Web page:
Monday, June 25, 2012

Protein Antagonist May Be Effective in Binge Eating

An antagonist of a cellular protein called the Sigma-1 receptor reduced binge eating in rodents, scientists reported June 20 in Neuropsychopharmacology. Moreover, the antagonist was found to reduce the receptor in specific areas of the brain, notably the prefrontal cortex and anterior cingulate. The findings, the scientists believe, offer new insights into the neurobiology of binge eating and may point toward novel ways of pharmacologically treating binge eating.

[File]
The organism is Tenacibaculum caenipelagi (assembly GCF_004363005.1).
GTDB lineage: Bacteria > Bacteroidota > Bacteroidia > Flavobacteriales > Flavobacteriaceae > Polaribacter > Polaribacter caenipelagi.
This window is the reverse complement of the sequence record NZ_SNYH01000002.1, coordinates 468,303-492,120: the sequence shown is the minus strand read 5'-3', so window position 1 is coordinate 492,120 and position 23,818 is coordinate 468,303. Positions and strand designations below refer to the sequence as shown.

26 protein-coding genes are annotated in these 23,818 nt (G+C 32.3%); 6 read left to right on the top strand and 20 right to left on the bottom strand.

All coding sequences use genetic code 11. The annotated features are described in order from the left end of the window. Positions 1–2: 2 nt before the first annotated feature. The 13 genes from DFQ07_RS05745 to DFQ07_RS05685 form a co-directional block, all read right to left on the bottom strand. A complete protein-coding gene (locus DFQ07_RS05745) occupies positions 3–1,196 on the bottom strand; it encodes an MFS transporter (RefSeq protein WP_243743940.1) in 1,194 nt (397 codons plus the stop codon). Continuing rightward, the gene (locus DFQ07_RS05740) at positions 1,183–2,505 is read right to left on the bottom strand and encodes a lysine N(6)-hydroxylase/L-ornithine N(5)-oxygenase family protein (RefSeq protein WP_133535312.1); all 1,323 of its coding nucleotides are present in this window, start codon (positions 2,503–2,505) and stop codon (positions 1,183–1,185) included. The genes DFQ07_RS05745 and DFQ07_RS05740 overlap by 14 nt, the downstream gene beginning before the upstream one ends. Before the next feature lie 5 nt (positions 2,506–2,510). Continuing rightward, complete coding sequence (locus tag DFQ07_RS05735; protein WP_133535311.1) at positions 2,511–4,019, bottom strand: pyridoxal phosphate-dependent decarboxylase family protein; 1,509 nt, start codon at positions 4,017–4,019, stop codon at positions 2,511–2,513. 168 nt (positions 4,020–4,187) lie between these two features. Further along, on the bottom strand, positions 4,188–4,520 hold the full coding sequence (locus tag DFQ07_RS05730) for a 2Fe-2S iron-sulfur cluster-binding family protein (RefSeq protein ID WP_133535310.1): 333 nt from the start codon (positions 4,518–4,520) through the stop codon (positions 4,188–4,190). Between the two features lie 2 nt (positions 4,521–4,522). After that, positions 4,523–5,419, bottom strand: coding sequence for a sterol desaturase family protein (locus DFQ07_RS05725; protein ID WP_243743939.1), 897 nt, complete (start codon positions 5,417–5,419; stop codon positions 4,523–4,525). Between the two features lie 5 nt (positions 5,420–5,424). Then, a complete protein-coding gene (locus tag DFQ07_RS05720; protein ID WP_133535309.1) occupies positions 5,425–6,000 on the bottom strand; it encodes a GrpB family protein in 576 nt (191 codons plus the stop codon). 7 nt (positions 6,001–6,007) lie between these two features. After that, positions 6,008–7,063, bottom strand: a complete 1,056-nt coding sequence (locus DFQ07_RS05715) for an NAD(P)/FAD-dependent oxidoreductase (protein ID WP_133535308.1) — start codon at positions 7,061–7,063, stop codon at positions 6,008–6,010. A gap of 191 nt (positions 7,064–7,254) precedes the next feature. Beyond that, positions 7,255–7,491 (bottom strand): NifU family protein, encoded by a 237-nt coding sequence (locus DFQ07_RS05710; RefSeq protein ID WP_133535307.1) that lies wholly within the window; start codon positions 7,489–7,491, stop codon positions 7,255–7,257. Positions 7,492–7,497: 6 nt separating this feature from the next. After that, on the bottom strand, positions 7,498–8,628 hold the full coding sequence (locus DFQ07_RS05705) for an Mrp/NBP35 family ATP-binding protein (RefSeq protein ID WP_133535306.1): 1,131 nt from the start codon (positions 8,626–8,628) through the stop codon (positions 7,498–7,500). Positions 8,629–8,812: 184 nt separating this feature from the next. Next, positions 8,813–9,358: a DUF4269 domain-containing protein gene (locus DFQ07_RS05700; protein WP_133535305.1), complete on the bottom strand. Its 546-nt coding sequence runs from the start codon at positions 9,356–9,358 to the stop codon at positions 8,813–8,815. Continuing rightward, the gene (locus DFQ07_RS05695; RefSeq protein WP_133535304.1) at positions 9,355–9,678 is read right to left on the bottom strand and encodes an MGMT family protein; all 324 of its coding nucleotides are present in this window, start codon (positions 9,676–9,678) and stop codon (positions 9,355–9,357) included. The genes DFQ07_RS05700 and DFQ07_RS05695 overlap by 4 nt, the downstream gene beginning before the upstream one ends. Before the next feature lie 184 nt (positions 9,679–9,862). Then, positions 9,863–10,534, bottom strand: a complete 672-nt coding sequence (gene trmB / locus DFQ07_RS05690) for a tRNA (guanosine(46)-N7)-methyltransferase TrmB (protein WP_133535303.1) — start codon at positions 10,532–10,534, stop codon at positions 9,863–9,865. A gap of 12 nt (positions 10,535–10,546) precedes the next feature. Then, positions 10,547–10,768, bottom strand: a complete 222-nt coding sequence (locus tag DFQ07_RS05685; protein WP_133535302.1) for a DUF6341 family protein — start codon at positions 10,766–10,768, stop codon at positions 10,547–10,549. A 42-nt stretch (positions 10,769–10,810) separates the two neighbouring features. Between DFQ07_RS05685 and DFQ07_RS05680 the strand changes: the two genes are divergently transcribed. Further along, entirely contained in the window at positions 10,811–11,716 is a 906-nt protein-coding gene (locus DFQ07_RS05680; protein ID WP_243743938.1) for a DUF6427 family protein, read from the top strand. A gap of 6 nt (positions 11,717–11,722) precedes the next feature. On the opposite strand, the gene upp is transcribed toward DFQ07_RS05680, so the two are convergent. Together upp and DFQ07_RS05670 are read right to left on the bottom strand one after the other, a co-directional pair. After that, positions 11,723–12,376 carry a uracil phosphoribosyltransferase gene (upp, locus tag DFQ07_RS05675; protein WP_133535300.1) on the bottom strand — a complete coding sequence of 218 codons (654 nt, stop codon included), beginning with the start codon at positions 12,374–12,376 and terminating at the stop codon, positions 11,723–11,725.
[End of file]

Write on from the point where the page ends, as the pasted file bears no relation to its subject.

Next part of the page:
Although cognitive-behavioral therapy and interpersonal therapy, as well as the anticonvulsant medication topiramate, can help people who binge eat, a magic bullet for treating the disorder remains elusive. For more information on the the search for a treatment for binge-eating disorder, see Psychiatric News. To read research and discussions of the conceptual and methodological issues involved in diagnosing and classifying eating disorders, see American Psychiatric Publishing's Developing an Evidence-Based Classification of Eating Disorders: Scientific Findings for DSM-5.



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